Control of fluid flow through various parts of a wellbore is important for optimizing production. Valves to control fluid flow have been developed and are widely used. In some situations it is sufficient to use a valve with only two settings, fully open and fully closed. In other situations it is desirable to be able to choke the flow without shutting it off completely. As wells become more sophisticated there is a desire for increasing accuracy in flow control.

The increasing sophistication of wells also includes an increase in operating costs and consequently an increase in cost for time in which a well is not producing. Failure of flow control valves is, therefore, a costly and undesirable condition. Accordingly, the art is in need of highly durable flow control valves that have highly accurate flow control.

BRIEF DESCRIPTION OF THE INVENTION

Disclosed herein is a valve. The valve includes, a first tubular member having at least one port extending through a wall thereof and a second tubular member at least partially radially aligned with the first tubular member. The first tubular member and the second tubular member are sealably connected at an interface therebetween, one of the first tubular member and the second tubular member supporting at least one sealable member capable of sealingly engaging the other of the first tubular member and the second tubular member, and having a portion movable relative to the interface, the movable portion being located on a first side of the at least one sealable member that is opposite a second side of the at least one sealable member on which the interface is located.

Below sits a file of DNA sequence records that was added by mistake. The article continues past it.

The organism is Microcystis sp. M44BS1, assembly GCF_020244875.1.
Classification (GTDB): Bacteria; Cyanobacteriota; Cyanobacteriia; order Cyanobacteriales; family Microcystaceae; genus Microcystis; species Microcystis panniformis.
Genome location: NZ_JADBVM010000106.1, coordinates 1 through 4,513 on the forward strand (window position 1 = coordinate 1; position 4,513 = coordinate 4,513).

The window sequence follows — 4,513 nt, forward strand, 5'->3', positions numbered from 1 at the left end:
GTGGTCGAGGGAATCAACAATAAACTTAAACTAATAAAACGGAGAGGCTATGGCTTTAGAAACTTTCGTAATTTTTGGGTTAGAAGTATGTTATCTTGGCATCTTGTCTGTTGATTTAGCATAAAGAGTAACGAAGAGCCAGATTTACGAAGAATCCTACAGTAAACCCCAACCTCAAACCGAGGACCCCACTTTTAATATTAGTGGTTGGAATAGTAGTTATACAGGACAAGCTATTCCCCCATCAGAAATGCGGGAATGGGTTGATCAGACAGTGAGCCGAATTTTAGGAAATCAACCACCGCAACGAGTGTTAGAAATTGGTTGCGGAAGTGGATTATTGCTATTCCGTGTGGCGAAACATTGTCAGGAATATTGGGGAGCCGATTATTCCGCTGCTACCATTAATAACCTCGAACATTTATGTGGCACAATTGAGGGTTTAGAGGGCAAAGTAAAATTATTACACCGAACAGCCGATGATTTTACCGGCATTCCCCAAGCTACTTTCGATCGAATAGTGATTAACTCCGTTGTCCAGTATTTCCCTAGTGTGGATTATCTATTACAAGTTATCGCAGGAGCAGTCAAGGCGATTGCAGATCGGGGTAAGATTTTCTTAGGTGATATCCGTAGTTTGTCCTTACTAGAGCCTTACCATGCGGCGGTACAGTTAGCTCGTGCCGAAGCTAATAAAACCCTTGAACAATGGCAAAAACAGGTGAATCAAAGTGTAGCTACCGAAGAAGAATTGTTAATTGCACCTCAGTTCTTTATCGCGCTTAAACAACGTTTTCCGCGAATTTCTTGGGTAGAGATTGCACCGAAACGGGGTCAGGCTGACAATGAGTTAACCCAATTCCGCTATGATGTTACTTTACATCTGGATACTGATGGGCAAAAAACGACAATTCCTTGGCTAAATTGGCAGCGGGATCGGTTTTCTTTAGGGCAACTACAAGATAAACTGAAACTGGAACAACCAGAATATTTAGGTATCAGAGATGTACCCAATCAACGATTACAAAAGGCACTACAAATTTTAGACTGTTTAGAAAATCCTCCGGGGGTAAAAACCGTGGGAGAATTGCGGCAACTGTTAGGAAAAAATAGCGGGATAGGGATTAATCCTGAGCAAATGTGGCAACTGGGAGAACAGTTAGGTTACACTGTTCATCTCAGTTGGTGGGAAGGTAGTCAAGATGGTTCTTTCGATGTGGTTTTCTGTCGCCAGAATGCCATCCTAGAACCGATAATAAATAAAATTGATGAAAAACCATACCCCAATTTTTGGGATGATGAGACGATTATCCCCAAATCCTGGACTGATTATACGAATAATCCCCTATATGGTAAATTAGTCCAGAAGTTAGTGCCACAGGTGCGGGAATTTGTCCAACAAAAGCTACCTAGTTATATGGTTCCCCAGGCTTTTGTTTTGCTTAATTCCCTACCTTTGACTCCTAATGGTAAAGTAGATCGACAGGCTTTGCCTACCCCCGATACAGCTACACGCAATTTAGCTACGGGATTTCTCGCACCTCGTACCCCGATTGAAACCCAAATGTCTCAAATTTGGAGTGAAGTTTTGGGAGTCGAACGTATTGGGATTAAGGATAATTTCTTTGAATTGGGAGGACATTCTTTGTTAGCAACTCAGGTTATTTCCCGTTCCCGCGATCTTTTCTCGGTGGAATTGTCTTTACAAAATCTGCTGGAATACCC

Further disclosed herein is a valve. The valve includes a first tubular member having at least one port extending through a wall thereof, a second tubular member radially aligned with and moveable relative to the first tubular member, one of the first tubular member and the second tubular member supporting at least two metal members capable of sealingly engaging the other of the first tubular member and the second tubular member.

Further disclosed herein is a method for controlling fluid flow. The method includes, selectively deforming at least one selectively deformable member disposed between two tubular members that are radially aligned with one another, at least one of the at least one deformable member being positioned between a fluid inlet and a fluid outlet. The method further includes regulating flow of fluid by deforming the at least one deformable member positioned between the fluid inlet and the fluid outlet sufficiently to achieve a desired flow rate.

BRIEF DESCRIPTION OF THE DRAWINGS

The following descriptions should not be considered limiting in any way. With reference to the accompanying drawings, like elements are numbered alike: